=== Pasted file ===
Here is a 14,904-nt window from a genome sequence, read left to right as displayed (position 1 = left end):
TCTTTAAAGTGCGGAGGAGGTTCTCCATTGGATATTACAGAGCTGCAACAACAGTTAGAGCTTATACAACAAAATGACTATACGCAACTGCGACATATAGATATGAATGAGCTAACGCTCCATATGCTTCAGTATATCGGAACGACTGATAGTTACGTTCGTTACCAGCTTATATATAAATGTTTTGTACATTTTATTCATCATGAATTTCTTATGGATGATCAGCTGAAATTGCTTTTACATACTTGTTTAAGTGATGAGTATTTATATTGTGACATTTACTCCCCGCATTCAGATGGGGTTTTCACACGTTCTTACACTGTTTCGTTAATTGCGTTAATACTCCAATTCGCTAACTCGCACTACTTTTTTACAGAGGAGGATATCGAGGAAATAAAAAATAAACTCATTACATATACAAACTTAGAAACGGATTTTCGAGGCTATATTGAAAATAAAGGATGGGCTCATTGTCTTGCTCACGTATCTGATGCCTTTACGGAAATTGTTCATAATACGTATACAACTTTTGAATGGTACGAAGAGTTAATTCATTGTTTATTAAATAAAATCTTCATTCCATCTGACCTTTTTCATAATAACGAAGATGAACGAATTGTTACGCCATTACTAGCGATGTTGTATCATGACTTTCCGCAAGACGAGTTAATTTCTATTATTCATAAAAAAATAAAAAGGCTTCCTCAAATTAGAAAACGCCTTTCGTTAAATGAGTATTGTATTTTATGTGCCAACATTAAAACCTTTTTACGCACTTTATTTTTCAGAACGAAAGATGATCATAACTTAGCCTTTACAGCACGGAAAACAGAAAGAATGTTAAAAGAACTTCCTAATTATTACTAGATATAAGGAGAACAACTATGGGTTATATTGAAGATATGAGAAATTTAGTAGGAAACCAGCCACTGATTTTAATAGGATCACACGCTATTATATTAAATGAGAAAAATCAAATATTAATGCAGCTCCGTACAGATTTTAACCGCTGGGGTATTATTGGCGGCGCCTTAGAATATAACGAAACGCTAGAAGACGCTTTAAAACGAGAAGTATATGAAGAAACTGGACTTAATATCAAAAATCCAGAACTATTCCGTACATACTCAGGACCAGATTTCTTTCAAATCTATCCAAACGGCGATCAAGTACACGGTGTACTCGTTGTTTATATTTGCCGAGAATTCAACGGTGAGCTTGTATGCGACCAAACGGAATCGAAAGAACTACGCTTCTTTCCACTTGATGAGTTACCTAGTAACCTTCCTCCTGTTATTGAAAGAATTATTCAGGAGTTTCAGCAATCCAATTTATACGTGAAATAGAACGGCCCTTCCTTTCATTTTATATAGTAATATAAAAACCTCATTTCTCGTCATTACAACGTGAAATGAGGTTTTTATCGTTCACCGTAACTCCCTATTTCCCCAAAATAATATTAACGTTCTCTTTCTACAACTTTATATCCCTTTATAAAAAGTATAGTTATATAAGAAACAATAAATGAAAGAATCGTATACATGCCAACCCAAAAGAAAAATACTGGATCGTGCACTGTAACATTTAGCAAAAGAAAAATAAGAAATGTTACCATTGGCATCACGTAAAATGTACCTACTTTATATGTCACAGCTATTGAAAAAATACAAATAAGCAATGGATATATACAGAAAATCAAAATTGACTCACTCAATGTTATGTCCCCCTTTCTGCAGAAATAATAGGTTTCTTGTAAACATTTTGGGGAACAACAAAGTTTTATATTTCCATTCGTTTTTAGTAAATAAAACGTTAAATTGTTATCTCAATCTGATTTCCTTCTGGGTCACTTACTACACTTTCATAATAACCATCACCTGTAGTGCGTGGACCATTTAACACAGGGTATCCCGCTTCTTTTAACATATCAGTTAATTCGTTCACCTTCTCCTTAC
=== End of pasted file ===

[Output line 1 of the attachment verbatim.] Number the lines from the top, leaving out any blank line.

Here is a 14,904-nt window from a genome sequence, read left to right as displayed (position 1 = left end):